Purpose: The WHO now recommends thermal ablation as an alternative to cryotherapy within "screen-and-treat" cervical cancer programs in low- and middle-income countries (LMICs). We conducted a safety and acceptability clinical trial of thermal ablation in a Kenyan Ministry of Health hospital among women living with HIV (WLWH; ClinicalTrials.gov identifier: NCT04191967).
Methods: Between August 2019 and February 2020, WLWH age 25-65 years underwent human papillomavirus (HPV) self-collection in western Kenya. HPV-positive women underwent visual inspection with acetic acid, biopsy, and treatment with thermal ablation performed by a nonphysician clinician, if eligible by standard guidelines. A questionnaire was administered after treatment to assess for pain and treatment acceptability. Adverse events (AEs) were evaluated 4-6 weeks after treatment with a standardized grading tool.
Results: A total of 293 HPV-positive WLWH underwent thermal ablation in the study period. The mean age was 40.4 years (standard deviation, 8.7 years). After treatment, 15 (5.1%), 231 (78.8%), 42 (14.3%), and 5 (1.8%) reported none, mild, moderate, and severe pain with treatment, respectively. At follow-up, spotting, vaginal discharge, and pelvic pain were reported by 99 (37.8%), 258 (98.5%), and 46 (17.6%), respectively, for a median of 3.3 (interquartile range [IQR], 2-3), 14 (IQR, 7-21), and 7 (IQR, 3-7) days, respectively. Most participants graded their AEs as mild (grade 1): 94 (95.0%) for bleeding, 125 (48.5%) for vaginal discharge, and 37 (80.4%) for pelvic pain. No grade 3 or 4 AEs were reported. The vast majority (99.2%) were satisfied with the treatment and would recommend it to a friend.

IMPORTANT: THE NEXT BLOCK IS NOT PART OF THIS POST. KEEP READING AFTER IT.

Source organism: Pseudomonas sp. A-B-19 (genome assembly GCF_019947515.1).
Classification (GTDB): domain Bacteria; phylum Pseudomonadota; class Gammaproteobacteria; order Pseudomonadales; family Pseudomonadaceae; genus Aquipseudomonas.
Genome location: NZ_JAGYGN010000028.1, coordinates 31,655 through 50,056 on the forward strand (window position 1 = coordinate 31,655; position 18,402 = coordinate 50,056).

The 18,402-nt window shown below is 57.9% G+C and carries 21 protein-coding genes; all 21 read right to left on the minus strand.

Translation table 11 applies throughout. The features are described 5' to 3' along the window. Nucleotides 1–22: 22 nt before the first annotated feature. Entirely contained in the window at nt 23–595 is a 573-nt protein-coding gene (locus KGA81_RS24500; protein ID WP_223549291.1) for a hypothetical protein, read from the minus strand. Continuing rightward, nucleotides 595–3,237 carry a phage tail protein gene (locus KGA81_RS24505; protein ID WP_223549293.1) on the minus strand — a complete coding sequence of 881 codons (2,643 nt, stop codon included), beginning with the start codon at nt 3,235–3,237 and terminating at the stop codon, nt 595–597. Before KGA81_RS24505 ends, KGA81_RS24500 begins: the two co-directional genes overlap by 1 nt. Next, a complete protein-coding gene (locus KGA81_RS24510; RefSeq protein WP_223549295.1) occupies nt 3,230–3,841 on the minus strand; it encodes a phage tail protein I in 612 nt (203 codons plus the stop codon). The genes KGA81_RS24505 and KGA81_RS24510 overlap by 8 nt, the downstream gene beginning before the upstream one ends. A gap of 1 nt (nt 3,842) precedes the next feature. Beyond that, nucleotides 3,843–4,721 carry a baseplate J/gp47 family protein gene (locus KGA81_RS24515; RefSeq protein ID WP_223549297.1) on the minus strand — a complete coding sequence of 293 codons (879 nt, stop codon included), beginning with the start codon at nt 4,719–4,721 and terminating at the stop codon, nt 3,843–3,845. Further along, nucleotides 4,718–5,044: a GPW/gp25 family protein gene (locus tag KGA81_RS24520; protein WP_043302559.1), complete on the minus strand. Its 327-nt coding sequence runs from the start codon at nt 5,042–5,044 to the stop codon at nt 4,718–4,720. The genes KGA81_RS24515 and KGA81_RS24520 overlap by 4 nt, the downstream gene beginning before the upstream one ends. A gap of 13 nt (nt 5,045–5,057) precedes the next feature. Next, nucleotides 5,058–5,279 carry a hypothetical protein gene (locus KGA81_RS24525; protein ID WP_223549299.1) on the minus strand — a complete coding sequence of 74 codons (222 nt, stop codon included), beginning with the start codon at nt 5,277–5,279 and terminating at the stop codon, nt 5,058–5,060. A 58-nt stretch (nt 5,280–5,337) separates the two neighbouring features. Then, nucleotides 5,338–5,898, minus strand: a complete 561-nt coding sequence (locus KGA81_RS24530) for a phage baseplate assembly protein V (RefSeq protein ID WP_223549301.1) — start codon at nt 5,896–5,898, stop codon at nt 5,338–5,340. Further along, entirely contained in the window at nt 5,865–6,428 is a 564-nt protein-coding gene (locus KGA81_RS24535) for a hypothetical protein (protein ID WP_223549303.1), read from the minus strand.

Conclusion: Thermal ablation performed by nonphysicians in the public health sector in Kenya proved safe and highly acceptable in treating HPV-positive WLWH.